Regarding the people aspect of change, Deacon said there were two points of view: Why resist? and How to overcome resistance? Major change takes place when people shift their values, aspirations, or behavior. In an organization like the Church this can mean significant shifts in strategies and processes. Fear of change, rather than the reality of it, is typically the major cause of resistance, which is a mental and emotional issue. Why do people resist change? Because it is uncomfortable. Ninety to ninety-five percent of behavior is habitual, fast, effortless, and often satisfying. Major change may be disruptive for people who don’t want to let go of what is familiar and comfortable. Getting to commitment to change must be done at one’s own pace.

Global Challenges
The five Global Challenges approved at our February meeting were considered in turn. Each Challenge study committee, plus the Empower the Young Church study committee presented several best practices or models of ministry that have been successful, as well as identifying characteristics within those programs. Having also reviewed suggestions and feedback from the Synod delegates, the study committees will offer initiatives or recommendations on how the Diocese of Bridgeport can begin to address the specific stated challenge.

Formal recommendations from the bishop, the Synod Commission, and the Office of the Synod will be presented at the May 30 General Session, where the delegates will have an opportunity to vote on each resolution.

  1. Liturgy and Worship: Every Catholic is called to Full, Conscious, and Active Participation in the worship life of the Church. Father Tom Thorne cited four areas for emphasis: (1) Foster an attitude of welcome and hospitality at every occasion of prayer and worship. (2) Special attention should be paid to the preparation and delivery of homilies. They should be relevant, inspirational, engaging, and challenging. (3) The cultural and ethnic diversity of each community needs to be reflected and celebrated in its worship life, as well as in all diocesan events. (4) Every ministry associated with the celebration of the sacraments must be revitalized. The committee recommended a roadmap for the entire diocese to create a sacred space within common practices. To enable this, the Liturgical Commission should be reinstituted and made permanent. Secondly, the diocese should review and revise sacramental guidelines to strengthen hospitality and welcome ministries, thus encouraging parishes to focus efforts on integrating and celebrating their cultural and ethnic diversity.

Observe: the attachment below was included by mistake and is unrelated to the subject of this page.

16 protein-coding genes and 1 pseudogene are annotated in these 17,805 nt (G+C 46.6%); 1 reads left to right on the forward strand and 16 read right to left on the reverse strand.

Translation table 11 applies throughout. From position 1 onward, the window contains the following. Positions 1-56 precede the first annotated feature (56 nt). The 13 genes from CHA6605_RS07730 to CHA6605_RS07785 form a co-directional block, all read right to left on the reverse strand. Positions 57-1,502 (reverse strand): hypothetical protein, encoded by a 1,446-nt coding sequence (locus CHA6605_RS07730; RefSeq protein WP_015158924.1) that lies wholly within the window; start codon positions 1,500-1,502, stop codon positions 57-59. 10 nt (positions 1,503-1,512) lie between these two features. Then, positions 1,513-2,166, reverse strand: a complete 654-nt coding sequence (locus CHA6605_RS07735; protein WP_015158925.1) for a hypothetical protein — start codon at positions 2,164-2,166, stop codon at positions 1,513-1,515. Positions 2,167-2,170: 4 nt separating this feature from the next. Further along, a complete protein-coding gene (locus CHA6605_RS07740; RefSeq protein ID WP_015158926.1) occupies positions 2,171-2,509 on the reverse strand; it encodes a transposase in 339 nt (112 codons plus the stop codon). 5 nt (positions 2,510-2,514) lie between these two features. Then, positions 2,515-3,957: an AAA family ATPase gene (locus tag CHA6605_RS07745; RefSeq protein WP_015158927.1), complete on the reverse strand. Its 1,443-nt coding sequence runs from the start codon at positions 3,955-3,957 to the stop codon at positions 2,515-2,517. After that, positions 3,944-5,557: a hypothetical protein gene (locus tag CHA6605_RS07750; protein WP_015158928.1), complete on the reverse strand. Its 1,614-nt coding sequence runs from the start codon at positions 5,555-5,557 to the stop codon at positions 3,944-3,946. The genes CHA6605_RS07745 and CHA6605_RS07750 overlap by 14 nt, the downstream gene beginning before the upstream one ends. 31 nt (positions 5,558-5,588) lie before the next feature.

2. Family Life: There is a need to strengthen and support family life, and to empower and assist parents as the primary teachers of the Catholic Faith. Al Barber called families to a personal relationship with Christ, to reconnect/connect to the sacraments. He said it was imperative that parents come back to the basics of our faith with their children, and engage in faithful stewardship and service to the Church. We strengthen our Catholic families when personal connections are made in the parishes, and families begin helping families. He suggested that parishes establish new-family home visits, reinforce a welcoming environment, and engage the youth in parish life after Confirmation. Other recommendations were these: Look at Baptismal preparation as the beginning of a journey, take back Sundays, engage whole families in the corporal and spiritual works of mercy, and support those in non-traditional family situations. Bishop Caggiano announced that the diocese shortly will be creating Diocesan Pastoral Outreach services to the divorced and separated, make efforts to streamline the annulment process, and bring resources to bear so that families will return to Church. He also announced the creation of an electronic virtual internet-based Family Life Center with resources to help families in distress.

  3. Evangelization: We must create concrete plans for evangelization through our parishes, schools, ecclesial movements, and communities. Father Peter Towsley, presenting for his committee, offered a large number of “Best Practices” or programs that encouraged faith communities in their worship and spiritual life and ministry to others. He also identified the characteristics of a successful program: strong lay participation, intergenerational programs, optimistic outlook, new energy and personal relationships with Christ, charitable work, and attention to traditions and customs. Father Towsley recommended that the Diocese coordinate, facilitate, educate, and fund parish-based evangelization teams through the diocesan office of ministry, in order that the diocese may create missionary disciples. Bishop Caggiano responded that there would be no diocesan-wide evangelization program; rather all parishes will do something, but not necessarily the same thing.